Preventing the commission of atrocity crimes is the legal responsibility of States. Meeting this responsibility, however, requires partnering with civil society. National and international civil society organizations (CSOs) are particularly well placed to advocate and galvanize support for the implementation of the responsibility to protect principle. Thus, they can be instrumental in turning commitments into action on the ground. For that, they have a range of tools at their disposal to prevent or respond to crimes and violations relating to the responsibility to protect principle
CSOs can work with governments to deepen the understanding and awareness of the responsibility to protect principle and to build capacity locally, regionally in internationally to protect populations under threat. In particular, CSOs can support the development of long-term national or local atrocity prevention strategies and architectures. The public commitment of States to the responsibility to protect also provides CSOs with a strong basis to hold national governments and the international community to account when they are manifestly failing to protect populations against atrocity crimes.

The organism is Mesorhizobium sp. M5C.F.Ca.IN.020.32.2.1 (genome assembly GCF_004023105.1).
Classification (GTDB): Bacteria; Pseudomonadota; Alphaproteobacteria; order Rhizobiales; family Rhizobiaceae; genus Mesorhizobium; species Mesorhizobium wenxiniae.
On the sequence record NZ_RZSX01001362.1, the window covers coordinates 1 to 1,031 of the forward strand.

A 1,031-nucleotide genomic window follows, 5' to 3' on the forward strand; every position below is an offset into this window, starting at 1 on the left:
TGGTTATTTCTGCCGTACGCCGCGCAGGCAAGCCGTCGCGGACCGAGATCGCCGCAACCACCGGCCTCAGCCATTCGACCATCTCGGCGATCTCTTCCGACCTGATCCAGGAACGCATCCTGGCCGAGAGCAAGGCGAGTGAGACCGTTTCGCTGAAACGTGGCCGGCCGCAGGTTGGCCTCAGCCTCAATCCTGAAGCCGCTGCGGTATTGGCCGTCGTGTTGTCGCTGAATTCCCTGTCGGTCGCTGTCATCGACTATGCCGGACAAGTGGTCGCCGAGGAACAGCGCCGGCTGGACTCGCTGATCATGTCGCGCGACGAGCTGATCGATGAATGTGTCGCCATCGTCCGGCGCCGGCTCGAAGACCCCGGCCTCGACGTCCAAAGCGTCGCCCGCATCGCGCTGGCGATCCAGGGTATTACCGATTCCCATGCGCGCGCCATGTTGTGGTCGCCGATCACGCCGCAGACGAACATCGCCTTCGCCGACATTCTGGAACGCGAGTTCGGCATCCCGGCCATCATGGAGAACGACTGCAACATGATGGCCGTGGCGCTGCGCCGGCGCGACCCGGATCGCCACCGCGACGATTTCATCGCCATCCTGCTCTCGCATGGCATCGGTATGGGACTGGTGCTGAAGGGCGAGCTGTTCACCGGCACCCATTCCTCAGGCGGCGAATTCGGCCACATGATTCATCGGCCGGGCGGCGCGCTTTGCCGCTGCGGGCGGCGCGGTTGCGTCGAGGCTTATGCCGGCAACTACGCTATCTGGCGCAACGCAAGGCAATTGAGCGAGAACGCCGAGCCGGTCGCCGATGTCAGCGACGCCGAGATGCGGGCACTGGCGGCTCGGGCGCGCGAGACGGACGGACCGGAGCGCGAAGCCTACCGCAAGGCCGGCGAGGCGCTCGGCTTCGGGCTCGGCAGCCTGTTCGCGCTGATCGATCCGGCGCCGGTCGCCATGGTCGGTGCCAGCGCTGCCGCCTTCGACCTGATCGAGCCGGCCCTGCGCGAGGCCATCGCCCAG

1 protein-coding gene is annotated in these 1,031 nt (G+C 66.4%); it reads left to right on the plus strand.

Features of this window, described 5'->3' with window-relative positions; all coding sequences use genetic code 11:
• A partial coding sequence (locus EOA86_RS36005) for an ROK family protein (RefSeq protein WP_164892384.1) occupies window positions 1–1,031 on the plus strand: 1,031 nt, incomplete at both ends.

In addition, national CSOs can play an important grassroots early warning role, particularly as new technologies allow live information to be provided. Such information has been used to prompt States and international organizations to act. In other instances, CSOs have helped local communities organise themselves to use non-violent strategies to prevent violence or to protect themselves from violence in cases where States and the international community are unwilling or unable to protect. CSOs have also targeted awareness raising campaigns to specific actors, such as media, religious leaders and local leadership, about their role in minimizing atrocity risks
To check some of the Office’s partners working on these issues click here.
National and international private companies and businesses can also play a crucial role in implementing the responsibility to protect principle. There are both moral as well as concrete economic incentives to do so and in this way, assume a greater social responsibility that goes beyond merely seeking profit.
Rather than enabling atrocities due to business linkages that provide the means and opportunity to States that fail to protect their populations, and may commit atrocity crimes, private companies should reject trade with such States. They may also help strengthen local economies and build resilience in society by bringing funds, provide jobs and create wealth, which can have a positive and stabilizing impact on societies at risk. Through creating economic opportunity, businesses contribute to structural socio-economic prevention. They should also uphold non-discrimination policies in all their activities and ensure that the workforce represents all social groups, in this contributing to diminish social disparities.